Good Girl Moonshine & Dental Health: Part 1

Many of us are used to sucking on some type of beverage throughout the day–soda, coffee, fruit juice drinks, etc.  My drink of choice prior to adopting the Trim Healthy Mama (THM) lifestyle was caffeine-free Diet Pepsi.  I would drink 1-2 bottles (24 ounces each) of it per day.  The trouble with many of these drinks is that they are loaded with  things that are not good for you and are off-plan in terms of THM–namely artificial sweeteners like aspartame and sucralose–or high sugar content, or both.  To encourage followers of THM to renounce off-plan beverages like soda and remain hydrated by drinking adequate amounts of water, Serene and Pearl have come up with a number of recipes they refer to as sippers.  They are flavored waters of sorts that give those of us who don’t do just plain water something to satisfy that water need throughout the day.

One of the sippers is something known as Good Girl Moonshine (GGMS).  Despite what the name sounds like, it’s a non-alcoholic drink consisting mainly of water and apple cider vinegar (ACV).  New comers to THM see the vinegar in the recipe and often become concerned about the acid’s effect on their teeth.  This is a valid concern, and I wondered just how it compared to other common drinks.  My hypothesis was that GGMS isn’t any worse for your teeth than soda, but I didn’t have any data to back that up.  So, like good homeschooling moms everywhere, I turned it into a science experiment for my kids.

pH Primer

Before we look at the acid level of Good Girl Moonshine in comparison to other common beverages, let’s have a little pH primer science review.  pH values always confuse me, so I want to be sure we’re all on the same page.

The pH measures the acidity/alkalinity of substances on a scale of 0 to 14.  Pure water falls at 7, or neutral, on the scale.  And, generally values from 6-8 are considered neutral.  Now for the confusing part.  pH numbers lower than 7 indicate increasing acidity (I know, seems backward to me too).  A pH number higher than 7 indicates increasing alkalinity.  So, battery acid (very acidic) is a 0, while drain cleaner (very basic or alkaline) is a 14.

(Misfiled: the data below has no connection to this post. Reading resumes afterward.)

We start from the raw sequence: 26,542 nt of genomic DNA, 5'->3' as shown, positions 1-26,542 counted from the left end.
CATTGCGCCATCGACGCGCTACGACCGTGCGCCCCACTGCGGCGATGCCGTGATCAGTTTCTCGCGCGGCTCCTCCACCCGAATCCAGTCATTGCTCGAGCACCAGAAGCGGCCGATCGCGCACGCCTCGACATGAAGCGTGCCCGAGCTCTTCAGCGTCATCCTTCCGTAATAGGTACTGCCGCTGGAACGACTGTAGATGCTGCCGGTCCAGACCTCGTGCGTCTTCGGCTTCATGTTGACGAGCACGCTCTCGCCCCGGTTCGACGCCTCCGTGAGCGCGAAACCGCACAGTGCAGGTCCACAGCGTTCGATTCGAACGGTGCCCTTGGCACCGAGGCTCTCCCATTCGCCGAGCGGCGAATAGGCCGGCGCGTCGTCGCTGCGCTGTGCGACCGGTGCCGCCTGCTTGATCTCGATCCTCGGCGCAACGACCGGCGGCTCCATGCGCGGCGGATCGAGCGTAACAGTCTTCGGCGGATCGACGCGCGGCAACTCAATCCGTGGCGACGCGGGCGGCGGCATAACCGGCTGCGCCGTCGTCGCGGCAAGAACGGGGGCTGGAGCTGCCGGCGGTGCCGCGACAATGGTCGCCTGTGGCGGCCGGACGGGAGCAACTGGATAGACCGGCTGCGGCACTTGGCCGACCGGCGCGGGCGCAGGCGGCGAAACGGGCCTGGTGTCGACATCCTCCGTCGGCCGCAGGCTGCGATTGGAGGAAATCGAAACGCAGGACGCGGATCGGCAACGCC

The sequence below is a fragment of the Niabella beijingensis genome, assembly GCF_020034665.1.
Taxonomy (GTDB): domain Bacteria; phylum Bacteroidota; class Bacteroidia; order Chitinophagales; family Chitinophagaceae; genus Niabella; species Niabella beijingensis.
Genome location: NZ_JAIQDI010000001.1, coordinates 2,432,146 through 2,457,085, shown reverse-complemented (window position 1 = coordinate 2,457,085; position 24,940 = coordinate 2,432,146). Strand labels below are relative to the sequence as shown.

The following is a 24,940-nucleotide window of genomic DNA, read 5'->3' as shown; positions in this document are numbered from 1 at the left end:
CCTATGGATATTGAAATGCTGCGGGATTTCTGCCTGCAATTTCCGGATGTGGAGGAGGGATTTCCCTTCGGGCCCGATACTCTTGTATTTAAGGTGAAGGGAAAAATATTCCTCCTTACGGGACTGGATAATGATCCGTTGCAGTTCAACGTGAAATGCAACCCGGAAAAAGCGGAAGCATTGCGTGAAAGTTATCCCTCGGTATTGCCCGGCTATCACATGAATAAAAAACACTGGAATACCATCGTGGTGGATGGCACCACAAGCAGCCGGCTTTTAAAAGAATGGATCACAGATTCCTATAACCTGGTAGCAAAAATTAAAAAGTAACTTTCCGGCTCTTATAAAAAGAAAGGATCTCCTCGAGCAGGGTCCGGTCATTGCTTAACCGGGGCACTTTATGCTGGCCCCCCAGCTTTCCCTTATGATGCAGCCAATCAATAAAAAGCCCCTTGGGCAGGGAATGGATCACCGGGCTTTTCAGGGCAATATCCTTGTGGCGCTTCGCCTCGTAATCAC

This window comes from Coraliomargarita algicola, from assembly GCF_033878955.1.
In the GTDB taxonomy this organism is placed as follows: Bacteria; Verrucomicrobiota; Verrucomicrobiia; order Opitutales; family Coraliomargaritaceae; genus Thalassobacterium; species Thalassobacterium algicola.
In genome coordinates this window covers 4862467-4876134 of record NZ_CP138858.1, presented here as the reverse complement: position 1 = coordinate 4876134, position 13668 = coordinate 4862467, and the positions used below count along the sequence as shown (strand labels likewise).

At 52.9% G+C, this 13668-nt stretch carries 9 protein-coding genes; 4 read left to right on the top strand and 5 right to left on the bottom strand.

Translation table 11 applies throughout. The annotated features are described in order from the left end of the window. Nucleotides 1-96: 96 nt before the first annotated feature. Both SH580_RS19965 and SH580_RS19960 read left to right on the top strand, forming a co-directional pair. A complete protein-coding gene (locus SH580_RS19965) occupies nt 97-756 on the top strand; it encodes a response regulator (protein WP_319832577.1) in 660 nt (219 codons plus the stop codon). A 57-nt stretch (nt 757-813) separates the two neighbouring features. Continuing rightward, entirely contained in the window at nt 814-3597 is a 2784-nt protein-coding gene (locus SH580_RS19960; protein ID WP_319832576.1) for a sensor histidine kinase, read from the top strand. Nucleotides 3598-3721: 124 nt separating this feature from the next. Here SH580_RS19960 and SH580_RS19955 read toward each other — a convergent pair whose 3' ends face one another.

pH scale


Acids are sour tasting (but don’t go tasting things to determine their acidity–acids are often poisonous).  They also react with bases (or alkaline solutions) to produce water and salts (crystals).  Some conduct electricity and some will react with metals and release hydrogen gas during this reaction.

Alkaline substances or bases taste bitter (again, don’t go putting things in your mouth, it’s dangerous).  They feel slippery when diluted with water (think soap).  Bases can burn skin (again, seems backward to me).

As you can tell, my feeble mind gets all turned around with pH, acids, and bases.  First, there is the number scale.  Seems to me something more acidic should be a higher number and less acidic should be a lower one, but it’s the opposite.  Then, I tend to think of acids as corrosive.  And if acids and bases are opposites that would mean bases are not corrosive.  On an average day when I haven’t been reading about the pH scale for a blog post, I’d probably tell you bleach and drain cleaner are acids because they’re corrosive.  Wrong.  They are both bases.  Fact is, both acids and bases can be corrosive.  Battery acid and bleach are both not something you’d want on your skin.  Bottom line, you can’t (and for safety sake don’t want to) use taste, touch, or smell to identify an acid vs. a base.  About the only way to determine the acidity or alkalinity of a substance is to use litmus paper or an electronic pH meter.

So, now that we’ve all relived junior high science class and have the basic gist of pH, let’s get down to business.


We started out by selecting a variety of common beverages consumed by both followers of THM and the general public.  Please note, several of these are NOT on-plan for THM (noted with an *).  The off-plan ones were included for reference, to put things in perspective, if you will.

Mamas will also notice that we did not test Singing Canary.  The reason we were unable to test that was lack of ingredients to make it and the significant amount of time needed in preparation.  I would imagine that it would be more, possibly significantly more, acidic than GGMS due to the lemon juice being more acidic than ACV.

The recipes for GGMS and Shrinker were made exactly according the the recipes found in the Trim Healthy Mama Cookbook.  We used the maximum amount when ingredients were listed with a range (i.e. when 1-2 tablespoons of ACV was specified, we used 2 tablespoons).  For the water in both the GGMS and Shrinker we used distilled water to help ensure it was as neutral as possible.  The coffee and oolong tea were brewed with unfiltered tap water, which where we live is slightly more alkaline than distilled water.  I believe this accounts for the difference between our coffee being a pH of 7 and most reference lists I could find on the web listing black coffee as being a 5.